Spam: A Shadow History of the Internet

Spam: A Shadow History of the Internet

by Finn Brunton

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Overview

What spam is, how it works, and how it has shaped online communities and the Internet itself.

The vast majority of all email sent every day is spam, a variety of idiosyncratically spelled requests to provide account information, invitations to spend money on dubious products, and pleas to send cash overseas. Most of it is caught by filters before ever reaching an in-box. Where does it come from? As Finn Brunton explains in Spam , it is produced and shaped by many different populations around the world: programmers, con artists, bots and their botmasters, pharmaceutical merchants, marketers, identity thieves, crooked bankers and their victims, cops, lawyers, network security professionals, vigilantes, and hackers. Every time we go online, we participate in the system of spam, with choices, refusals, and purchases the consequences of which we may not understand.

This is a book about what spam is, how it works, and what it means. Brunton provides a cultural history that stretches from pranks on early computer networks to the construction of a global criminal infrastructure. The history of spam, Brunton shows us, is a shadow history of the Internet itself, with spam emerging as the mirror image of the online communities it targets. Brunton traces spam through three epochs: the 1970s to 1995, and the early, noncommercial computer networks that became the Internet; 1995 to 2003, with the dot-com boom, the rise of spam's entrepreneurs, and the first efforts at regulating spam; and 2003 to the present, with the war of algorithms—spam versus anti-spam. Spam shows us how technologies, from email to search engines, are transformed by unintended consequences and adaptations, and how online communities develop and invent governance for themselves.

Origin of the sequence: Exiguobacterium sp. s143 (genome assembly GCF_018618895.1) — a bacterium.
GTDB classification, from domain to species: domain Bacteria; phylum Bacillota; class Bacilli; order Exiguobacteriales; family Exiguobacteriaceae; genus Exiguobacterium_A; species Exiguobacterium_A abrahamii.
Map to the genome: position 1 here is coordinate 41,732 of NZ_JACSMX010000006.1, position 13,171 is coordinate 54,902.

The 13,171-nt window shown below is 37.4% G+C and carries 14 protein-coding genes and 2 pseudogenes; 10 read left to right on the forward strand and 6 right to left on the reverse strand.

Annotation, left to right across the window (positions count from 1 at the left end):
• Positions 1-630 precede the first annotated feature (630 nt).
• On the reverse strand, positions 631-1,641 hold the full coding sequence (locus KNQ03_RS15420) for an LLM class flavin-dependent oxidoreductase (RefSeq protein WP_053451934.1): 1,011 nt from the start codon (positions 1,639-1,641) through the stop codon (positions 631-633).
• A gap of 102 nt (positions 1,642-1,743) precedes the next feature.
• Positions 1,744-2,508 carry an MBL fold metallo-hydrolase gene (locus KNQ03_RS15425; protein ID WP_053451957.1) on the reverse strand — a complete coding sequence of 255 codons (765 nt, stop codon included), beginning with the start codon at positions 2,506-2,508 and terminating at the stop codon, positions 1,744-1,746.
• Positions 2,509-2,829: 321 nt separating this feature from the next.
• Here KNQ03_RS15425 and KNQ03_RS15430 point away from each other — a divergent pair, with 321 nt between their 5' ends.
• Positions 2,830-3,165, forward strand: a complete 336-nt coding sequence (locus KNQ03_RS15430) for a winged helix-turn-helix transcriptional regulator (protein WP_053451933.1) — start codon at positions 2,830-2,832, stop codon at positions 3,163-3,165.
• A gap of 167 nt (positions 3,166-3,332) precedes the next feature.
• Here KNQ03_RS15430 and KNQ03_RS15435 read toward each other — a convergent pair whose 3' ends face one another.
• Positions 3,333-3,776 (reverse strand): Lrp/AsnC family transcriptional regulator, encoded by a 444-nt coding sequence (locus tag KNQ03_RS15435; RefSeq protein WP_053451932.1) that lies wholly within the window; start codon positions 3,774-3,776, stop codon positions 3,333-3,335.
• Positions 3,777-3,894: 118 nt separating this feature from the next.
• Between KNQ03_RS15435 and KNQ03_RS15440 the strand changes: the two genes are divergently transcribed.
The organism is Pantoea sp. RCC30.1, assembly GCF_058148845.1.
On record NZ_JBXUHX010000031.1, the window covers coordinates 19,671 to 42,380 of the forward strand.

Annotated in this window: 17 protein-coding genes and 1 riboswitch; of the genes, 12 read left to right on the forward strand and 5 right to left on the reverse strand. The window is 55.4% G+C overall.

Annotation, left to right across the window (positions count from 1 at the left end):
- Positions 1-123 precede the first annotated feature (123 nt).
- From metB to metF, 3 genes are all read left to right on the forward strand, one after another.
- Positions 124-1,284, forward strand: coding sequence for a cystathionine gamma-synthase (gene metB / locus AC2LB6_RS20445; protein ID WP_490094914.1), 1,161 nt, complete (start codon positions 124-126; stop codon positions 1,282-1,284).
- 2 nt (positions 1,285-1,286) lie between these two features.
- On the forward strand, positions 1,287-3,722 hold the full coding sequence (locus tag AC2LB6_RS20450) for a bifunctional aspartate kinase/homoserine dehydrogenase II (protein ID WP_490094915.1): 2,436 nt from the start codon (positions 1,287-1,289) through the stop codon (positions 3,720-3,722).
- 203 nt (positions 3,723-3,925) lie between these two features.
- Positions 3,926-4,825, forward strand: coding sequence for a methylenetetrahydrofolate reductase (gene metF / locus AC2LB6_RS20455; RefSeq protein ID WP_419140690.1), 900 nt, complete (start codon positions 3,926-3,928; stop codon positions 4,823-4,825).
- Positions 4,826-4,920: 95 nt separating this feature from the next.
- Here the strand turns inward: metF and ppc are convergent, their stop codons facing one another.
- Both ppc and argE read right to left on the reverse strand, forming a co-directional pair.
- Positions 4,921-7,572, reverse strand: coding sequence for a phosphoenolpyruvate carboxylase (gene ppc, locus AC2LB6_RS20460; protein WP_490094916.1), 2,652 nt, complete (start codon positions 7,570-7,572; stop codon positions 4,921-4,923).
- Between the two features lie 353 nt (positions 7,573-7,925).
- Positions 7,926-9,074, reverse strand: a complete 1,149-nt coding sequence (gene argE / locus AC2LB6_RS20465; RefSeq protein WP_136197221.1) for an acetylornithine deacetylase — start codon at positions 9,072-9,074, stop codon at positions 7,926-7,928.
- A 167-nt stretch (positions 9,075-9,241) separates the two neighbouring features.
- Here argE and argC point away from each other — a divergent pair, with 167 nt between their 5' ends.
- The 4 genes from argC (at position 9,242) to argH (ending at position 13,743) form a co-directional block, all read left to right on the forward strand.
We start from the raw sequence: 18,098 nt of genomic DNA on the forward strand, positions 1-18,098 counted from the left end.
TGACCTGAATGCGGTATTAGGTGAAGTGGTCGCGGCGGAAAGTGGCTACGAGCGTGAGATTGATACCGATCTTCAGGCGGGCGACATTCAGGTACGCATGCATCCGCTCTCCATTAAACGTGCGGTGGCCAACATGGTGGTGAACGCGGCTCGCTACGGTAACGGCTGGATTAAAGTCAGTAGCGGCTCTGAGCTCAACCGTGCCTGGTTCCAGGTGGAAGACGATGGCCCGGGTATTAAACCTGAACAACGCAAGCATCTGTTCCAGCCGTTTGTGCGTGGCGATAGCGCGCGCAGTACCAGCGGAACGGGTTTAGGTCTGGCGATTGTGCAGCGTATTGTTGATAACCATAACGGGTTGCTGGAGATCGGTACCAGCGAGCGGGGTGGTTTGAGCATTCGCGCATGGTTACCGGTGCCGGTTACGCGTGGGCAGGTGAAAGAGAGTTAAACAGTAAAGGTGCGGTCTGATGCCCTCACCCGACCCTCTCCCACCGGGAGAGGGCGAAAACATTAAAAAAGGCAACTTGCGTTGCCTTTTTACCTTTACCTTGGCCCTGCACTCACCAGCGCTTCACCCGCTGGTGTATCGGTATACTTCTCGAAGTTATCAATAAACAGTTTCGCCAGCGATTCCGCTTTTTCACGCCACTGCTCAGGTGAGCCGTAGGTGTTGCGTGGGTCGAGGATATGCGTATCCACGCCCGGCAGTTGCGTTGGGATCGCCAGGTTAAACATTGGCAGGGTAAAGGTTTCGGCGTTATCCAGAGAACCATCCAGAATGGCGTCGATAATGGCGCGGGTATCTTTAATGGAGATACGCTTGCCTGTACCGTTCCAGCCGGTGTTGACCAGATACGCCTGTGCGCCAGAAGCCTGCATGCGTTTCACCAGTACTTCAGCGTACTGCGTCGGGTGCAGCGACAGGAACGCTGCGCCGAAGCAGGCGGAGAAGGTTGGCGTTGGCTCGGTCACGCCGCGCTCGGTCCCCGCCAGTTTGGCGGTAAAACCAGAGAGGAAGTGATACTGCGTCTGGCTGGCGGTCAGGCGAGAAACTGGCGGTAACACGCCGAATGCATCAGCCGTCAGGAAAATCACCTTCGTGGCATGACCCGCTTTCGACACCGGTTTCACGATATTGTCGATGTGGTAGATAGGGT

Product Details

ISBN-13: 9780262018876
Publisher: MIT Press
Publication date: 03/29/2013
Series: Infrastructures
Pages: 296
Product dimensions: 6.30(w) x 9.00(h) x 1.10(d)
Age Range: 18 Years

About the Author

Finn Brunton is Assistant Professor of Media, Culture, and Communication at New York University and the author of Spam: A Shadow History of the Internet (MIT Press).

Table of Contents

Acknowledgments xi

Introduction: The Shadow History of the Internet xiii

Prelude: The Global Spam Machine xiii

The Technological Drama of Spam, Community, and Attention xvi

The Three Epochs of Spam xxii

1 Ready for Next Message: 1971-1994 1

Spam and the Invention of Online Community 1

Galapagos 1

The Supercommunity and the Reactive Public 5

Royalists, Anarchists, Parliamentarians, Technolibertarians 11

The Wizards 17

In the Clean Room: Trust and Protocols 19

Interrupting the Polylogue 29

The Charivari 34

Complex Primitives: The Usenet Community, Spam, and Newbies 34

Shaming and Flaming: Antispam, Vigilantism, and the Charivari 43

For Free Information Via Email 48

The Year September Never Ended: Framing Spam's Advent 48

This Vulnerable Medium: The Green Card Lottery 53

2 Make Money Fast: 1995-2003 63

Introduction: The First Ten Moves 63

The Entrepreneurs 67

Let's Get Brutal: Premier Services and the Infrastructure of Spam 71